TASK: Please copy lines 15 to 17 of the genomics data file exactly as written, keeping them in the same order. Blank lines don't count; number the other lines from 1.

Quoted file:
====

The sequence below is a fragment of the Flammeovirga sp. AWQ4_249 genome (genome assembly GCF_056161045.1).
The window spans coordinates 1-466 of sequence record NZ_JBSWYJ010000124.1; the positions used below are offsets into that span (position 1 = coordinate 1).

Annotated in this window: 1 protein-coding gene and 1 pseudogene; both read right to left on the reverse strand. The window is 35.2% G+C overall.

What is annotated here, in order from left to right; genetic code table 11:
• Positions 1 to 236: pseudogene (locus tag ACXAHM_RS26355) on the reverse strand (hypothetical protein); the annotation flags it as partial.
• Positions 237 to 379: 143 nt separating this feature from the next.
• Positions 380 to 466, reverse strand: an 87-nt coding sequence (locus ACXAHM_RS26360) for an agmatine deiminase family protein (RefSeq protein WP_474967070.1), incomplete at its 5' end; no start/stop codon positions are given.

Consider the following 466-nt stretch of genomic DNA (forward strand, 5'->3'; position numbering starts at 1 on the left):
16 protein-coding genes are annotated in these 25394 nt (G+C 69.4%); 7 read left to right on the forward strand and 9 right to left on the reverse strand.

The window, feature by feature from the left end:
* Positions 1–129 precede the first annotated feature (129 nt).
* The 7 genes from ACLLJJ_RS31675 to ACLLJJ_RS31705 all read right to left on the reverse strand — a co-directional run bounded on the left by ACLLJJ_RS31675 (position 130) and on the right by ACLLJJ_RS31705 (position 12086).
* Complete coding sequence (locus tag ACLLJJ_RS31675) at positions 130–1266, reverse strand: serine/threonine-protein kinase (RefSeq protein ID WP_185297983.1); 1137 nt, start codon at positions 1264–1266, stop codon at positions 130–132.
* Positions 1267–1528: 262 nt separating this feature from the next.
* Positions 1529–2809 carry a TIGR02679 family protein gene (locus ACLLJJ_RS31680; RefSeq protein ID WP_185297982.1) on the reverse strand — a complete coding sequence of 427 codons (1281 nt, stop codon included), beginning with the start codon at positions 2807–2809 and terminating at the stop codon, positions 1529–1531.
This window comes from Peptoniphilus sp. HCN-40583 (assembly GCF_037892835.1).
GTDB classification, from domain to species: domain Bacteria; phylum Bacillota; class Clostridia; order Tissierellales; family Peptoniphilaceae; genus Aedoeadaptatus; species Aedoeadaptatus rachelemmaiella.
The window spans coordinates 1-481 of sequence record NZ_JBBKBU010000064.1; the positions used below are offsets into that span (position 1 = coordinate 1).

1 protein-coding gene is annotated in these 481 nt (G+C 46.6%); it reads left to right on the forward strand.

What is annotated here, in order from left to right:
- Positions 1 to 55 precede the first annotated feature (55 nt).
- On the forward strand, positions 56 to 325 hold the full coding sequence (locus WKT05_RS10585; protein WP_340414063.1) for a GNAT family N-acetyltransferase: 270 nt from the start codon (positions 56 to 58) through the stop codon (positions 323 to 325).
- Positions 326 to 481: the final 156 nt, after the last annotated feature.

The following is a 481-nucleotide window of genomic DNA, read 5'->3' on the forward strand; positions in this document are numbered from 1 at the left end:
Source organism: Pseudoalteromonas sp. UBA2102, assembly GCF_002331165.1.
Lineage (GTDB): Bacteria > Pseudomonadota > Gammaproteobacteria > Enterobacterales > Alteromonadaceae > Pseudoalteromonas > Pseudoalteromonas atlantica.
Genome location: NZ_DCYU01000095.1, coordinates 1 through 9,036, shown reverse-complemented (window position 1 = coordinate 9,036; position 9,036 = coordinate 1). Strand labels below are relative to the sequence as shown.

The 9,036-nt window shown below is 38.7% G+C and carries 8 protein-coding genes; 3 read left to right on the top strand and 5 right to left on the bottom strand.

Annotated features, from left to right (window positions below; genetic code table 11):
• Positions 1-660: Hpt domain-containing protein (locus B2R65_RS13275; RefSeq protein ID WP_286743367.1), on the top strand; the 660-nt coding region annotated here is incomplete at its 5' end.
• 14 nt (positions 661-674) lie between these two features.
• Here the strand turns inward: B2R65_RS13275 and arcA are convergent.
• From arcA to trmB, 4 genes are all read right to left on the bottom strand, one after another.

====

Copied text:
* Positions 1529–2809 carry a TIGR02679 family protein gene (locus ACLLJJ_RS31680; RefSeq protein ID WP_185297982.1) on the reverse strand — a complete coding sequence of 427 codons (1281 nt, stop codon included), beginning with the start codon at positions 2807–2809 and terminating at the stop codon, positions 1529–1531.
This window comes from Peptoniphilus sp. HCN-40583 (assembly GCF_037892835.1).
GTDB classification, from domain to species: domain Bacteria; phylum Bacillota; class Clostridia; order Tissierellales; family Peptoniphilaceae; genus Aedoeadaptatus; species Aedoeadaptatus rachelemmaiella.